YMCA’s New Mobile Program Takes Summer Lunches/Activities to Where They’re Needed Most

Volunteers prepare before helping to give out food during a Community Food Bank of Central Alabama food distribution day through the YMCA of Greater Birmingham.

Food insecurity is all too real.

At the end of a recent Saturday event put on by the YMCA of Greater Birmingham, for example, one of the children in attendance — let’s call her Jayla — was ready to go home. She grabbed a take-away lunch and hopped in her family’s car.

But just moments later, the little girl came running back into the building in tears, said Terri Harvill, the YMCA’s Chief Social Impact Officer. Jayla’s mother had sent her back to find out if any more meals were available for her siblings who had no food at home.

“Whatever you need, take it,” Harvill recalls telling Jayla.

Food insecurity has been a lasting issue in Central Alabama and the YMCA of Greater Birmingham, a partner agency of United Way of Central Alabama (UWCA), has consistently worked to address the problem. Now, the YMCA is creating a mobile feeding and engagement program to be deployed to underserved pockets of the metro area.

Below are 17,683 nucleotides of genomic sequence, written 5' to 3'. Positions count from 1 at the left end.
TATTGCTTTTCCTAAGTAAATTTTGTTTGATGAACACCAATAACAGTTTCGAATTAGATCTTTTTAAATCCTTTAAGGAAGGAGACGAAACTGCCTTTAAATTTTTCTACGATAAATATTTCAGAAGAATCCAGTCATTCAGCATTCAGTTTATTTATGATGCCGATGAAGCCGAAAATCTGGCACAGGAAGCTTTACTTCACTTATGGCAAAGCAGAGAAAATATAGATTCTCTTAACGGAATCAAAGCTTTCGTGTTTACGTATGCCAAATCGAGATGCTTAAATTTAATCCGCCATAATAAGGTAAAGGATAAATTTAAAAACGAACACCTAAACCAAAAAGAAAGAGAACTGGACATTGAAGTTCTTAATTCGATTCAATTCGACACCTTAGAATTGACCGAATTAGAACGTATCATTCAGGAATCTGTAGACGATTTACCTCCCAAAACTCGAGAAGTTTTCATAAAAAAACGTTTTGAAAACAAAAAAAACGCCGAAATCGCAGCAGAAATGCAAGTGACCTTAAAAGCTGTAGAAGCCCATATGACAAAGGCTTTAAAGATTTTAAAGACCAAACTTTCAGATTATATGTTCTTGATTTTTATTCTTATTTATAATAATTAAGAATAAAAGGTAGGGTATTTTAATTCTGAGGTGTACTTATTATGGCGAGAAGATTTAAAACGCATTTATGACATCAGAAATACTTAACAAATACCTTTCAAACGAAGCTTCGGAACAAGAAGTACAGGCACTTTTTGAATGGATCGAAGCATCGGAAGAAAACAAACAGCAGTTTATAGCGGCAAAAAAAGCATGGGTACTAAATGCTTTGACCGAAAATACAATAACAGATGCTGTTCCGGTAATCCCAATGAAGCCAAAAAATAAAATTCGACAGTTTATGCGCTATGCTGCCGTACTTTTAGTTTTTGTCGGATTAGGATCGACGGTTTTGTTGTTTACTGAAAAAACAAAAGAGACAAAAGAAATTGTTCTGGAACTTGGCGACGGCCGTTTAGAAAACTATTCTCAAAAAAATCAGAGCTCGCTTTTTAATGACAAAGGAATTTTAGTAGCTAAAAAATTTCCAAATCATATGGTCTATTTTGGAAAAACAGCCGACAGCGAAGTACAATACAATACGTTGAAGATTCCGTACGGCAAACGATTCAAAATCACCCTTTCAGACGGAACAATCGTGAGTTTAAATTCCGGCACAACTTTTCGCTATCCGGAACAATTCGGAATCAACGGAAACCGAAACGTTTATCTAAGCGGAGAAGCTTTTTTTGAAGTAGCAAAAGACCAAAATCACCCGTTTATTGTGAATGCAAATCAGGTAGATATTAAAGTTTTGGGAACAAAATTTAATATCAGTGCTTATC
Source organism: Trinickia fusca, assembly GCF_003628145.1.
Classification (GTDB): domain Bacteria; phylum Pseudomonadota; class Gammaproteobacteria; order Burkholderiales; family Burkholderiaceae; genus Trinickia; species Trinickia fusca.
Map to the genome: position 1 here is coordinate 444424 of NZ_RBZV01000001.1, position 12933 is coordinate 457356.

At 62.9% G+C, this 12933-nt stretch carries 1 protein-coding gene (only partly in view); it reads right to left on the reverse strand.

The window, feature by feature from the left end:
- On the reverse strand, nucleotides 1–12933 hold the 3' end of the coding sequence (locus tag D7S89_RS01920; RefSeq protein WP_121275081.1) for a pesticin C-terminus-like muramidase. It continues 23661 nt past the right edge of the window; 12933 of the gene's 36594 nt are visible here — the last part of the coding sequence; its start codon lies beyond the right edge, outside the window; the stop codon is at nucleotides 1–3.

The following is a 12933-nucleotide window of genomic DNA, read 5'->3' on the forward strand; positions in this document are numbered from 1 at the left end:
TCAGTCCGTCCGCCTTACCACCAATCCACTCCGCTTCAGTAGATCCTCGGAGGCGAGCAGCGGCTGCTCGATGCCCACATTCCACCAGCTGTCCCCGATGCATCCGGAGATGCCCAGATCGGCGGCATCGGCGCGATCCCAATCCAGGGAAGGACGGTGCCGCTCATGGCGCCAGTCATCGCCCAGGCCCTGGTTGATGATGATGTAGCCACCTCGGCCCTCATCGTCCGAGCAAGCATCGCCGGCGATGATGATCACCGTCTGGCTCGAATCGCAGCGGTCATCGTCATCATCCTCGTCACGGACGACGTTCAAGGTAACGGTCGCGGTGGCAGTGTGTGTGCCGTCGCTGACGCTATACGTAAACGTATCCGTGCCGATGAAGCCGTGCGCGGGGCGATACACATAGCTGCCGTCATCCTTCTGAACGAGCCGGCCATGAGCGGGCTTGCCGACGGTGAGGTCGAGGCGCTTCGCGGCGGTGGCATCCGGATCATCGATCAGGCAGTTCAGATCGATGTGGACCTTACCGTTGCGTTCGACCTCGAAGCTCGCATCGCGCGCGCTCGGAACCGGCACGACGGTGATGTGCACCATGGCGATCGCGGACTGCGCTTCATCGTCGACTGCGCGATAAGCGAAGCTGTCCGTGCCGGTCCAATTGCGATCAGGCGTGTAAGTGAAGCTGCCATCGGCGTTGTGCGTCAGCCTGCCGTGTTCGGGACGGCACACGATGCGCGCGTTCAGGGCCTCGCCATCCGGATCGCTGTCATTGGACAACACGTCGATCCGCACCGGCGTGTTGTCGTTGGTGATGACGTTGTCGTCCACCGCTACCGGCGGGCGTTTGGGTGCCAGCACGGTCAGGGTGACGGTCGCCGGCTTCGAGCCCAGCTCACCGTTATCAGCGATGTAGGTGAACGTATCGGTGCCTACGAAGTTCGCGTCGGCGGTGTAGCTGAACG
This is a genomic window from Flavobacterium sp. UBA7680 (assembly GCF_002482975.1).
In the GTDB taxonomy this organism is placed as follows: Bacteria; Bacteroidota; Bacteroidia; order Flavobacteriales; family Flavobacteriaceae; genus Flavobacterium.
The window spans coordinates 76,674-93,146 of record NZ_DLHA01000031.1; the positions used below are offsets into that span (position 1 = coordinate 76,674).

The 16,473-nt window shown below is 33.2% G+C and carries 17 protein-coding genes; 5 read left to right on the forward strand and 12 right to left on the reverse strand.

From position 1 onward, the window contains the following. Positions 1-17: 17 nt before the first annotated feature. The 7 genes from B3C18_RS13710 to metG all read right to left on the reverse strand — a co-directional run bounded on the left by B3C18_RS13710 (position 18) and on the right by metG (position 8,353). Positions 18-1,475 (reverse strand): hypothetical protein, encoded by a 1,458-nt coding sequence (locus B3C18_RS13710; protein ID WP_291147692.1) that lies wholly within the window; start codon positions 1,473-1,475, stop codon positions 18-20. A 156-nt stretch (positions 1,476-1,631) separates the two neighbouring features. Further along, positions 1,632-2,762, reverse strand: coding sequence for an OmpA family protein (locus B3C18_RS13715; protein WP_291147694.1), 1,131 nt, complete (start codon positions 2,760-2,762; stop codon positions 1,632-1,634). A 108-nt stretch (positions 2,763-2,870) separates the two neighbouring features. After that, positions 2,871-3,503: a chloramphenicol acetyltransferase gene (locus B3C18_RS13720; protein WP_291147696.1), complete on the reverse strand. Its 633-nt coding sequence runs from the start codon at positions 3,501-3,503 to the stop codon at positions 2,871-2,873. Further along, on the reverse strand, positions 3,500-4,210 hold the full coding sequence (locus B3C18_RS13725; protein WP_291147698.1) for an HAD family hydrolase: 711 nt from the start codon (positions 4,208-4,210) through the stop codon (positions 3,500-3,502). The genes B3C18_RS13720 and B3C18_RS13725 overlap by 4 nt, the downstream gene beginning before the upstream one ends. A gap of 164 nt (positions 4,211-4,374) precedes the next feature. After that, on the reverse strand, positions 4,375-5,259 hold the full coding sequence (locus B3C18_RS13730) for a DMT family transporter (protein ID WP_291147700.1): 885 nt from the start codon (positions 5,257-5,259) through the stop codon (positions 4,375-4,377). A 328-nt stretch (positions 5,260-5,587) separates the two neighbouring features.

For each of the nine YMCA locations throughout the Birmingham area, one or more neighborhoods will be identified for mobile programming throughout the summer. Food will be provided for children who normally depend on school lunches but don’t have access to food when school is out.

In addition, the YMCA plans to offer children a variety of engagement opportunities, such as a mobile library, physical activity and a visit with local firefighters.

Harvill said that many of the children the YMCA hopes to serve in this way may not have older siblings or adults watching them during the day in the summer. This program aims to bring positive adults into those children’s days.

“It may be as simple as playing a game of hide and seek; but with a caring adult, that looks different. We want [children] to know that there are adults and people who care about them,” Harvill said. “Relationship is at the center of everything that we do.”

Susan Becker, Group Vice President, said the YMCA is currently building on its existing partnerships to grow the number of opportunities they can bring to children this summer. Right now, area school systems have been helping identify which communities have the most need and what those needs are – in addition to food.

“There are just so many things that we can do through this program,” Becker said, “and I think it will only continue to build throughout the summer.”

This is just the latest in the YMCA’s efforts to address food insecurity in the communities it serves. For years, YMCA locations have served as food distribution sites for the Community Food Bank of Central Alabama, another UWCA partner agency. Summer feeding programs have been offered inside the facilities themselves. And leadership from the YMCA has worked directly with United Way to strategize how to address food insecurity throughout Central Alabama. For more information about UWCA’s work to eradicate food insecurity, visit https://www.uwca.org/impact/hunger-relief.